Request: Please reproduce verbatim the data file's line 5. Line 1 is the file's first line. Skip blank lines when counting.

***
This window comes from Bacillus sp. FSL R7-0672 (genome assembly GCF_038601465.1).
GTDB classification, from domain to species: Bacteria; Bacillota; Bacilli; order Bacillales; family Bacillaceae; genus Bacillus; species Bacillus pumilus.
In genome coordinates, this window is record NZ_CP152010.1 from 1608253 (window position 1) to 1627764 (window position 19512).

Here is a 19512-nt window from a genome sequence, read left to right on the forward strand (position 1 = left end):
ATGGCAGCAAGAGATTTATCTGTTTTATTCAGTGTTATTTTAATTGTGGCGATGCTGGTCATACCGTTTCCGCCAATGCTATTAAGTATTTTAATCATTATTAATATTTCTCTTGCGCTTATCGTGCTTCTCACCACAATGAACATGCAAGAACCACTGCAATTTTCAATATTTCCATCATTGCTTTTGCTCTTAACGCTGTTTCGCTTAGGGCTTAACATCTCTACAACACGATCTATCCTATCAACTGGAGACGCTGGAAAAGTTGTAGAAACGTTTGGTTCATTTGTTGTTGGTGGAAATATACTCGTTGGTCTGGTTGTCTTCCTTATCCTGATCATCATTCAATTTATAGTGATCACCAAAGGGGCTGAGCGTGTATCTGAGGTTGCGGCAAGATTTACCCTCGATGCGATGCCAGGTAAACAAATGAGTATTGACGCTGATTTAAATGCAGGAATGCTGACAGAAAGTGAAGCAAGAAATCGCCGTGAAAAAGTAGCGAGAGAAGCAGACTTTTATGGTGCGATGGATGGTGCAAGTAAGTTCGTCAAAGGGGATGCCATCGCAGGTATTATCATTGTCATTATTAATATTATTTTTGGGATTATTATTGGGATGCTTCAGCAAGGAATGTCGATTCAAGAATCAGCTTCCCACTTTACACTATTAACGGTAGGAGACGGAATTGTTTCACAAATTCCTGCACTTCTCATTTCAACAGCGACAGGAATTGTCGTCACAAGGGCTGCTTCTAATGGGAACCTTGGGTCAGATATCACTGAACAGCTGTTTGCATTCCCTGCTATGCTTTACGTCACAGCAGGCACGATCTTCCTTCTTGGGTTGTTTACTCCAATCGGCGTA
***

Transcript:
ATGGCAGCAAGAGATTTATCTGTTTTATTCAGTGTTATTTTAATTGTGGCGATGCTGGTCATACCGTTTCCGCCAATGCTATTAAGTATTTTAATCATTATTAATATTTCTCTTGCGCTTATCGTGCTTCTCACCACAATGAACATGCAAGAACCACTGCAATTTTCAATATTTCCATCATTGCTTTTGCTCTTAACGCTGTTTCGCTTAGGGCTTAACATCTCTACAACACGATCTATCCTATCAACTGGAGACGCTGGAAAAGTTGTAGAAACGTTTGGTTCATTTGTTGTTGGTGGAAATATACTCGTTGGTCTGGTTGTCTTCCTTATCCTGATCATCATTCAATTTATAGTGATCACCAAAGGGGCTGAGCGTGTATCTGAGGTTGCGGCAAGATTTACCCTCGATGCGATGCCAGGTAAACAAATGAGTATTGACGCTGATTTAAATGCAGGAATGCTGACAGAAAGTGAAGCAAGAAATCGCCGTGAAAAAGTAGCGAGAGAAGCAGACTTTTATGGTGCGATGGATGGTGCAAGTAAGTTCGTCAAAGGGGATGCCATCGCAGGTATTATCATTGTCATTATTAATATTATTTTTGGGATTATTATTGGGATGCTTCAGCAAGGAATGTCGATTCAAGAATCAGCTTCCCACTTTACACTATTAACGGTAGGAGACGGAATTGTTTCACAAATTCCTGCACTTCTCATTTCAACAGCGACAGGAATTGTCGTCACAAGGGCTGCTTCTAATGGGAACCTTGGGTCAGATATCACTGAACAGCTGTTTGCATTCCCTGCTATGCTTTACGTCACAGCAGGCACGATCTTCCTTCTTGGGTTGTTTACTCCAATCGGCGTA